Hometown Story was not what I expected, though it did eventually grow on me. The game most similar to it is Harvest Moon, but it really isn’t that similar. Basically, in Hometown Story you move into your grandmother’s house after she dies and run a store. You expand your own shop and the shops of the villagers, and unlock new characters and can eventually use the blue feather to grant somebody’s wish.

You’ll spend most days in Hometown Story stocking your shop, leaving for a couple of hours to forage, visit stores in town and speak to townsfolk before returning to the shop to ring up your nice long line of customers, and then repeating. You’re not expected to stand in your shop all day, and in fact it’s better to let your line of customers at the register get longer as you’ll get multipliers for ringing up chains of people. The game doesn’t tell you this though. The tutorial is basically non-existent – you get a few lines telling you how to stock your shelves and that’s it. This might suit some people, but for me, it took an embarrassing amount of time to realize I had more than 1 shelf in my inventory and I didn’t need to spend my entire day in my shop. At least the gaming community has been playing it for long enough that you can go online and get some pretty good tips (although there seems to be a lot of bad information on the blue feather mixed in with the good).

You stock your shop from vendors in town, forage items (which are pure profit, so are quite useful early in the game), or from the 2pm vendor. The 2pm vendor stocks key items you need to unlock more characters and events, as well as the wood you need to expand your shop. My main issue with this is that the vendor’s products are basically random, so the player has little control over how fast they progress through the game, and there’s very little skill or planning involved. You’re pretty much at the mercy of the random stock of the 2pm vendor which gets really annoying when you’ve gotten most of the key items and have only a few left to buy and the vendor decides to stock no key items for several days in a row.

From: Gameinformer.com

As you progress in the game more people will move into town and you’ll unlock events with them. You start off with only a couple major characters (the people with actual faces), and a bunch of minor characters. As you go on new major characters move in, and events unlock. By the end of the first month I had 24 major characters in the town. The events also come pretty fast as you progress, and you’ll usually get at least one a day and on some days more than that.

You can also increase the friendship of the townspeople by talking to them and stocking items they like (which is necessary to unlock some events). While the minor characters will hang out in your store and wait at the register for a couple hours, the major characters will usually only stay for half an hour, which means you should make sure the item they need to upgrade their store or increase their friendship is stocked before they come in, and you can’t leave them waiting in line too long either. As the friendship of the villagers increases, they’ll also buy more expensive items from you. I didn’t find myself messing with the price of the items much for a number of reasons- the main reason was that it’s a bit inconvenient – when you change the price it doesn’t tell you what the standard price is so you don’t know how much profit you’ll get. It becomes a bit awkward to remember what price sold well and to constantly tweak the prices. Also, money really wasn’t an issue. I quickly had way more money than I needed, and was mostly just waiting for the 2pm vendor to stock wood or key items.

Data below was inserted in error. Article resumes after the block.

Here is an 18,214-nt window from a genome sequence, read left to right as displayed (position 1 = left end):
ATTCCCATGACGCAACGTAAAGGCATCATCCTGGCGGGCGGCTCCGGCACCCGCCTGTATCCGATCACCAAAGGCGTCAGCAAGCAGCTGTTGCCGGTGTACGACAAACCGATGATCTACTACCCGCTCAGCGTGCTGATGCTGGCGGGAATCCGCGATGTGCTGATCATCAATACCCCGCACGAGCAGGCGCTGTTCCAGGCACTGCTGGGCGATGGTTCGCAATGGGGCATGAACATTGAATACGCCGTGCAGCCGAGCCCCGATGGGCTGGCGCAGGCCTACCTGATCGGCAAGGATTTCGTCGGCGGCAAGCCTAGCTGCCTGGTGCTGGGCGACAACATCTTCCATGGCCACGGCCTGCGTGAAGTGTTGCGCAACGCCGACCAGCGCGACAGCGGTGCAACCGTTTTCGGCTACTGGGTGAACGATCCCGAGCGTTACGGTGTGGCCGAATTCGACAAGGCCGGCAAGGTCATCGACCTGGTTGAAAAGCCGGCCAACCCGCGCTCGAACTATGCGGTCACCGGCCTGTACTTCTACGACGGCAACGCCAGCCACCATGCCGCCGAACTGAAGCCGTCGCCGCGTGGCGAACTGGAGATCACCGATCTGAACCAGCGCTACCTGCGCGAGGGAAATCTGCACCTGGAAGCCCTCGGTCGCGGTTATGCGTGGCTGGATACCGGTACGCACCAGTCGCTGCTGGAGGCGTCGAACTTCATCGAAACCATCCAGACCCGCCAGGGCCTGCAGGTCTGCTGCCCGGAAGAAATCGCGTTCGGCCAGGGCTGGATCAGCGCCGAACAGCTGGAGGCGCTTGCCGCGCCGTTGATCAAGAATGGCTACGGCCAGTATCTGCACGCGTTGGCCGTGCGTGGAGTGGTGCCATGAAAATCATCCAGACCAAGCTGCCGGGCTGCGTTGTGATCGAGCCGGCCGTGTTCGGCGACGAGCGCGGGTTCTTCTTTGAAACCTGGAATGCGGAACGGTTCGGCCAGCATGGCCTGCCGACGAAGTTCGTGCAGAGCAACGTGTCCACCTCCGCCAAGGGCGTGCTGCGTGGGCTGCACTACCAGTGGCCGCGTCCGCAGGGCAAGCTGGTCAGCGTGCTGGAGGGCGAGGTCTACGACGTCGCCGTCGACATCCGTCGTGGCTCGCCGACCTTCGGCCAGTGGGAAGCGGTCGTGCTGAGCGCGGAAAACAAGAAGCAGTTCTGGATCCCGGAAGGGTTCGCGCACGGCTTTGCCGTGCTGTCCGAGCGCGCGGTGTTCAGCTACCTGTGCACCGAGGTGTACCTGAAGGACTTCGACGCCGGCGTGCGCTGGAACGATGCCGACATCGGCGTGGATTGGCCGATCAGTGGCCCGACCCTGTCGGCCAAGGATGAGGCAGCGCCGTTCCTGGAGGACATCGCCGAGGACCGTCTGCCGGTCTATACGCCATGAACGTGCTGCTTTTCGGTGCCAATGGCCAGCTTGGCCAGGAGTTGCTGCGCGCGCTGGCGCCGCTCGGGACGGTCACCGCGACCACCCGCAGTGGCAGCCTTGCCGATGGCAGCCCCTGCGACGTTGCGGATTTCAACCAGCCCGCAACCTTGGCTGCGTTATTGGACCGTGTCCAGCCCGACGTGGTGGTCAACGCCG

At various points in the game characters will ask you to stock certain items. The problem with this is that they won’t ever ask you for those items again, and the requests aren’t recorded anywhere, so it’s quite easy to forget. So for me, the requests didn’t really give me a sense of having a goal, because I’d eventually forget what I was meant to be looking for. I suppose as the 2pm vendor’s items are random, it doesn’t matter much anyway.

From: Gameinformer.com

The main drawcard for this game would be the characters. You’ll eventually have quite a large cast of characters in the village, all with their own stories which slowly unravel. The game is quite relaxed, there’s no rush, and you can explore things as slowly as your like. If you like all of these things, you’ll probably like the game if you give it a chance and let the town grow a little.

There are a few issues with the navigation, mainly the camera angles. They camera angles change as you explore, which I find quite confusing particularly near people’s houses and in the waterfall forest (finished my second blue feather and I still find the camera angles confusing). The map is also quite big, but I found it a chore to explore as I try to get back to the shop every 2 hours or so. (Later you’ll get an item that makes moving around the map much easier).

So, overall I have mixed feelings about this game and it definitely won’t appeal to everyone. The game is actually quite fun when you’re unlocking a lot of events, but then there are the periods when you’re waiting for the 2pm vendor to stock what you need which can be incredibly frustrating and boring. There are definitely a lot of issues with the game, however if you like the characters and you like relaxed games and think Harvest Moon is too goal orientated, you could enjoy this game (though you’ll also be very frustrated with it at times). Overall, it’s a difficult game to recommend unless you already have it, in which case hopefully you can get some enjoyment out of it- just remember you do not have to stand in your shop all day, and, as this seems to cause people a lot of angst, you can get married on your first blue feather.

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